Women in Books and Film

It hasn't been a stellar week for women in the arts. Let me be more specific: It’s been a lousy week for female writers and women in the film industry.


Notwithstanding the Oscar that Meryl Streep earned for her depiction of England’s first female prime minister -- a standout, bravura performance from the gold standard of acting, as I was bemoaning on Twitter (@MeredithOBrien) about the dismally boring Oscar show, I was also keeping tabs on tweets from the Women’s Media Center. Their stream of tweets reminded me, as I admired the beautiful gowns the women were wearing, of just how cruddy the state of the film industry is for women right now.


When the organization looked at the list of Oscar nominees in non-gender specific categories they discovered:


  • There were six categories in which not a single woman was nominated (directing, cinematography, documentary feature, original score, sound editing and visual effects).


  • There were five categories with only ONE female nominee (adapted screenplay, sound mixing, animated feature film, foreign language film and original song).


  • Categories where women outnumbered men (costume design, short subject documentary and art direction).


As each category was featured on the Oscar broadcast, the Women’s Media Center published a tweet reporting the grim Academy Awards stats. By the time The Artist was named best picture at the end of the show, a total of only three women had walked away with Oscars in non-gender specific categories (for art direction, documentary short and live action short film).


I suppose this shouldn’t have been surprising in light of the expose that the Los Angeles Times published just before the Academy Awards in which they’d uncovered some interesting demographic info about the 5,765 “voting members of the Academy of Motion Picture Arts and Sciences,” a voter list that’s, apparently, kept secret. The Times discovered that the voters are 94 percent white, 77 percent male and have an average age of 62. “People younger than 50 constitute just 14 percent of the membership,” the paper said. Men control “90 percent of five branches [of the organization’s 15 branches]” and “women make up 19 percent of the academy’s screenwriting branch,” 18 percent of the producers and 9 percent of the directors.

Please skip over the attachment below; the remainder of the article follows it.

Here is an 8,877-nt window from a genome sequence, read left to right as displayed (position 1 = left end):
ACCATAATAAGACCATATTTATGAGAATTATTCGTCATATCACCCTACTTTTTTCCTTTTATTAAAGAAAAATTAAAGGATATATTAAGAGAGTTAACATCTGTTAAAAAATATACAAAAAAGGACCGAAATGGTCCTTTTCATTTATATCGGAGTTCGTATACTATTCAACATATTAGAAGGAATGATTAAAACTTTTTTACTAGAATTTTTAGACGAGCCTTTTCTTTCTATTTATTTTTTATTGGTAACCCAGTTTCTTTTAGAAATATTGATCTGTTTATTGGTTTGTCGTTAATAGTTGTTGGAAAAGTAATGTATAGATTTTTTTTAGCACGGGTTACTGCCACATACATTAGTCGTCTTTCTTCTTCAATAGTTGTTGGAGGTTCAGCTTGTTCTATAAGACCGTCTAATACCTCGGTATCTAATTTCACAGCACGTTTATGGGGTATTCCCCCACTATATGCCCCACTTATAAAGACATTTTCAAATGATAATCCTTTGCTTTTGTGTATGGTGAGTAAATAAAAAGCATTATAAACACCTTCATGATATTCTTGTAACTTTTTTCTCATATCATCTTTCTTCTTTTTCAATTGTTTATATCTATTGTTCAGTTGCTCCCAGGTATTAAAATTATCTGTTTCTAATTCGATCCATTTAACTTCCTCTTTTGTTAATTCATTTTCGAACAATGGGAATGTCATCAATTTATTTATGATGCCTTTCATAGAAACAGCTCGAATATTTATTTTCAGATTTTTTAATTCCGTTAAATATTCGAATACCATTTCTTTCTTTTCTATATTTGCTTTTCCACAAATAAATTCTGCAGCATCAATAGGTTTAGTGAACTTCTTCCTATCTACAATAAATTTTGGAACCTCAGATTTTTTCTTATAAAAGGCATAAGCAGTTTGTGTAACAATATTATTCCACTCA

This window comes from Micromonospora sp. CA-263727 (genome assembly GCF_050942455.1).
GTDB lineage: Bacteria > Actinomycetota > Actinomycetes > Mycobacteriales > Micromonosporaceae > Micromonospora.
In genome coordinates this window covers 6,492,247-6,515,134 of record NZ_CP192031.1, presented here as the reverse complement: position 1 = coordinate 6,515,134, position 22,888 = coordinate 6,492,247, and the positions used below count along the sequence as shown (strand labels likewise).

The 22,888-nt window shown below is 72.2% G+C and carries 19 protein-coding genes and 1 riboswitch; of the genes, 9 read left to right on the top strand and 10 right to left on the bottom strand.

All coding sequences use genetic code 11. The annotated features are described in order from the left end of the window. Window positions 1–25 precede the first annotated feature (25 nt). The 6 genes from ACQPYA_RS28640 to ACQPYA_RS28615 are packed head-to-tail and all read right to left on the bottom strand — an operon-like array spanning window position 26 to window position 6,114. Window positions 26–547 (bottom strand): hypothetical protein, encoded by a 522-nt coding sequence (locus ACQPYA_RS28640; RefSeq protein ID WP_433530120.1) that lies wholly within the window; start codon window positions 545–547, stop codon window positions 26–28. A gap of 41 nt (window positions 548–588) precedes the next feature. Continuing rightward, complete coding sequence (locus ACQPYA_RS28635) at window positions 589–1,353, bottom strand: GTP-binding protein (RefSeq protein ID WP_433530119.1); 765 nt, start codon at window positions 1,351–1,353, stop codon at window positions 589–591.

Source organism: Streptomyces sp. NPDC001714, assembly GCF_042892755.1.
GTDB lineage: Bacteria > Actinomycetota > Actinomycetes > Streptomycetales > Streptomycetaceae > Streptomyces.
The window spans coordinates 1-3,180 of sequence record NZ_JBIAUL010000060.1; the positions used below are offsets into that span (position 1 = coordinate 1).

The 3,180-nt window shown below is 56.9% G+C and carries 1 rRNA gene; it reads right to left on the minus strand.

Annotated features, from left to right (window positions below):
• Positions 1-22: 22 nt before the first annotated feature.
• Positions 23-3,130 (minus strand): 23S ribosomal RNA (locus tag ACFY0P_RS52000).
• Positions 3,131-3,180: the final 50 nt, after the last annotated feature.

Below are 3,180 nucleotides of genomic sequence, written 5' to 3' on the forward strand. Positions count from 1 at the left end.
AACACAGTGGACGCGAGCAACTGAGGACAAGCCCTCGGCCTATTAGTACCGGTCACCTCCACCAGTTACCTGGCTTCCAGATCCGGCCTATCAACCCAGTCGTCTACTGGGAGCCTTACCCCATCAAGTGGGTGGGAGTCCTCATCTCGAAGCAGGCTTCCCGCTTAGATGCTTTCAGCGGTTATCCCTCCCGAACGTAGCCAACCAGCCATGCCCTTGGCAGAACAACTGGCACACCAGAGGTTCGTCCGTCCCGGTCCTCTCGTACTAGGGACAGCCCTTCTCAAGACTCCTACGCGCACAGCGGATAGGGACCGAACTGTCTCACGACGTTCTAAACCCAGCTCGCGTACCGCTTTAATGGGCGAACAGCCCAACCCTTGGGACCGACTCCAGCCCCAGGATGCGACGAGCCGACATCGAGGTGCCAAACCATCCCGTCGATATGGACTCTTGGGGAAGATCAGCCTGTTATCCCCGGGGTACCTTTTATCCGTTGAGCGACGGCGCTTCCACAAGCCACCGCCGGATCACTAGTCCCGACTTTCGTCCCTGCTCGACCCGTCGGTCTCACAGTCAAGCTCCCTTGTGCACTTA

I am a woman. I am stating this unequivocally before I make my point, as a sort of disclaimer. As I don't pay any attention to the Academy Awards or the film industry (other than watching what I enjoy...not what others TELL me to take pleasure in), I will only comment on the literary part of this column.
I find it ironic that the female author you mention is Jennifer Weiner. I read "Good in Bed". I will never read another of her books. Why? Because each is described in reviews exactlt as "Good" was...and I loathed it...just as I have detested every other book by a female author that comes under the category of "woman's literature", or "chick lit". The common denominators are simple: all the men are clueless, whether nice but vapid and weak, or cruel and stronger, and the women really don't need them in the end; all of the women are "victims" of some sort; everyone drinks too much, and sex is a weapon, tool and a device for, well. every conceivable issue, anxiety and dilemma. There is a male author who fits into this category as well (who I won't touch either): Wally Lamb. Save me. I have never met a man, who, once trying these books, would further investigate the authors' offerings. They pander to women, and women alone. And they sell remarkably well.
There is a comparable category for males, and it is called "men's adventure", and better bookstores use it. I won't read Clive Cussler, and he typifies the genre: bold, manly men with an excess of testosterone that even highly intellectual lesbians can't resist, who always "get it done", need no help, always seen to have, or be, the proper tool, know everything masculine (how to fix cars, swagger, climb a rope, sneer) and walk off into the sunset. If you're ignoring this subset of literature (some of which is written no more poorly then much of the so "hailed and revered" woman's literature) you've made your argument specious at best. It exists, and has for decades.
The point is, many of the female authors are not producing anything desirable or accessible to those who do not want stories and characters that are interesting only to women, about women, are somewhat...or extremely...misandrist, have poor plot lines, marginal writing and are so full of angst and bitchiness as to be unappealing.
I read female authors: Linda Fairstein, Faye Kellerman, Fanny Flagg, Katharine Slater, Mo Hayder, Poppy Z. Brite, Kathy Reichs, P. D. James. None of them pull any punches, or are in the habit of blaming men for the troubles of their female characters, who generally have strength, character (ironic, isn't it?), intensity and emotional depth...even when they are NOT sympathetic.
My current male author reading consists of James Lee Burke, Michael Connelly, Johnathon Kellerman, T. J. Parker, several Scandinavian authors, Clive Barker, Dean Koontz, Lee Childs. My older male authors, my favorites? H. P. Lovecraft. Robert E. Howard. Joseph Hellerman and Herman Rausch. Donald E. Westlake and William Faulkner.
I don't read "woman's literature". I am a woman, and I detest it as much as I detest current "man's adventure" (and before you mention Conan, maybe you should read "Red Nails" and some of the actual written stories, in which powerful women act in singular, intelligent and decidedly modern ways). It is slanted, biased, and for me, as unreadable as any Harlequin Romance ever was. Perhaps that's what's causing the lack of attention...some readers want a balanced, interesting story with full characters who don't simply hate the opposite sex.